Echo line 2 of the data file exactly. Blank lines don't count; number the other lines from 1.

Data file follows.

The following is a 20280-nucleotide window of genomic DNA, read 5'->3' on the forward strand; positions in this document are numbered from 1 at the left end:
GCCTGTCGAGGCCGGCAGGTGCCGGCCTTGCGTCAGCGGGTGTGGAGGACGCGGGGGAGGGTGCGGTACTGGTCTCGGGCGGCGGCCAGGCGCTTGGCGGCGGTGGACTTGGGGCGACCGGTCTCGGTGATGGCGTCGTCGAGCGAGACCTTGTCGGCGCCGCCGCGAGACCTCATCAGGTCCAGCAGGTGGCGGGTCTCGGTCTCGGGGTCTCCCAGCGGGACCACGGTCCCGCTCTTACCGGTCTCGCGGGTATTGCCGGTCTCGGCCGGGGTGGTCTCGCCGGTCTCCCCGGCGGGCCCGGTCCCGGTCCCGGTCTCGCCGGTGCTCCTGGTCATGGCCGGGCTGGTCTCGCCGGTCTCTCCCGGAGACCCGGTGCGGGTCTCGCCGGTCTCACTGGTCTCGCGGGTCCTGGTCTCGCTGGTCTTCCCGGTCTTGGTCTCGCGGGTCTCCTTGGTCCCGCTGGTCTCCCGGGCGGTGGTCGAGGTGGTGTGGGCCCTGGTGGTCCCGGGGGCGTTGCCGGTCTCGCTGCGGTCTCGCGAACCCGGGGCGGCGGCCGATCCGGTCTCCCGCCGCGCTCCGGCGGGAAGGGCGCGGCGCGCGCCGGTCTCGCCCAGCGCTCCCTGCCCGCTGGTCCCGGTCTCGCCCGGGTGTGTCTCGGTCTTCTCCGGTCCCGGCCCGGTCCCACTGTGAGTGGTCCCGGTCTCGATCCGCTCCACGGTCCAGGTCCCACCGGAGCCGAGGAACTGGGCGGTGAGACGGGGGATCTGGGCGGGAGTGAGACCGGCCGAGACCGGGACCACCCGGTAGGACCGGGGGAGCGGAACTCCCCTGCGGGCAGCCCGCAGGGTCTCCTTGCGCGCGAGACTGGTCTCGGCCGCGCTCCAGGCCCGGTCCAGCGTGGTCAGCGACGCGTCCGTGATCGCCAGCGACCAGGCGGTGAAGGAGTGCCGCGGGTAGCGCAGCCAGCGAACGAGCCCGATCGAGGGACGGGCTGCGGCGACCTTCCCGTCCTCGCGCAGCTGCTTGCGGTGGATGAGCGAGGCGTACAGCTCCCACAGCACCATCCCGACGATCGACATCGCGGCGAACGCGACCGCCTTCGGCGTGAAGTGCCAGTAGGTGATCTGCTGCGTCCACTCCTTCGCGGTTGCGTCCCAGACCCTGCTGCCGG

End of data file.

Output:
GCCTGTCGAGGCCGGCAGGTGCCGGCCTTGCGTCAGCGGGTGTGGAGGACGCGGGGGAGGGTGCGGTACTGGTCTCGGGCGGCGGCCAGGCGCTTGGCGGCGGTGGACTTGGGGCGACCGGTCTCGGTGATGGCGTCGTCGAGCGAGACCTTGTCGGCGCCGCCGCGAGACCTCATCAGGTCCAGCAGGTGGCGGGTCTCGGTCTCGGGGTCTCCCAGCGGGACCACGGTCCCGCTCTTACCGGTCTCGCGGGTATTGCCGGTCTCGGCCGGGGTGGTCTCGCCGGTCTCCCCGGCGGGCCCGGTCCCGGTCCCGGTCTCGCCGGTGCTCCTGGTCATGGCCGGGCTGGTCTCGCCGGTCTCTCCCGGAGACCCGGTGCGGGTCTCGCCGGTCTCACTGGTCTCGCGGGTCCTGGTCTCGCTGGTCTTCCCGGTCTTGGTCTCGCGGGTCTCCTTGGTCCCGCTGGTCTCCCGGGCGGTGGTCGAGGTGGTGTGGGCCCTGGTGGTCCCGGGGGCGTTGCCGGTCTCGCTGCGGTCTCGCGAACCCGGGGCGGCGGCCGATCCGGTCTCCCGCCGCGCTCCGGCGGGAAGGGCGCGGCGCGCGCCGGTCTCGCCCAGCGCTCCCTGCCCGCTGGTCCCGGTCTCGCCCGGGTGTGTCTCGGTCTTCTCCGGTCCCGGCCCGGTCCCACTGTGAGTGGTCCCGGTCTCGATCCGCTCCACGGTCCAGGTCCCACCGGAGCCGAGGAACTGGGCGGTGAGACGGGGGATCTGGGCGGGAGTGAGACCGGCCGAGACCGGGACCACCCGGTAGGACCGGGGGAGCGGAACTCCCCTGCGGGCAGCCCGCAGGGTCTCCTTGCGCGCGAGACTGGTCTCGGCCGCGCTCCAGGCCCGGTCCAGCGTGGTCAGCGACGCGTCCGTGATCGCCAGCGACCAGGCGGTGAAGGAGTGCCGCGGGTAGCGCAGCCAGCGAACGAGCCCGATCGAGGGACGGGCTGCGGCGACCTTCCCGTCCTCGCGCAGCTGCTTGCGGTGGATGAGCGAGGCGTACAGCTCCCACAGCACCATCCCGACGATCGACATCGCGGCGAACGCGACCGCCTTCGGCGTGAAGTGCCAGTAGGTGATCTGCTGCGTCCACTCCTTCGCGGTTGCGTCCCAGACCCTGCTGCCGG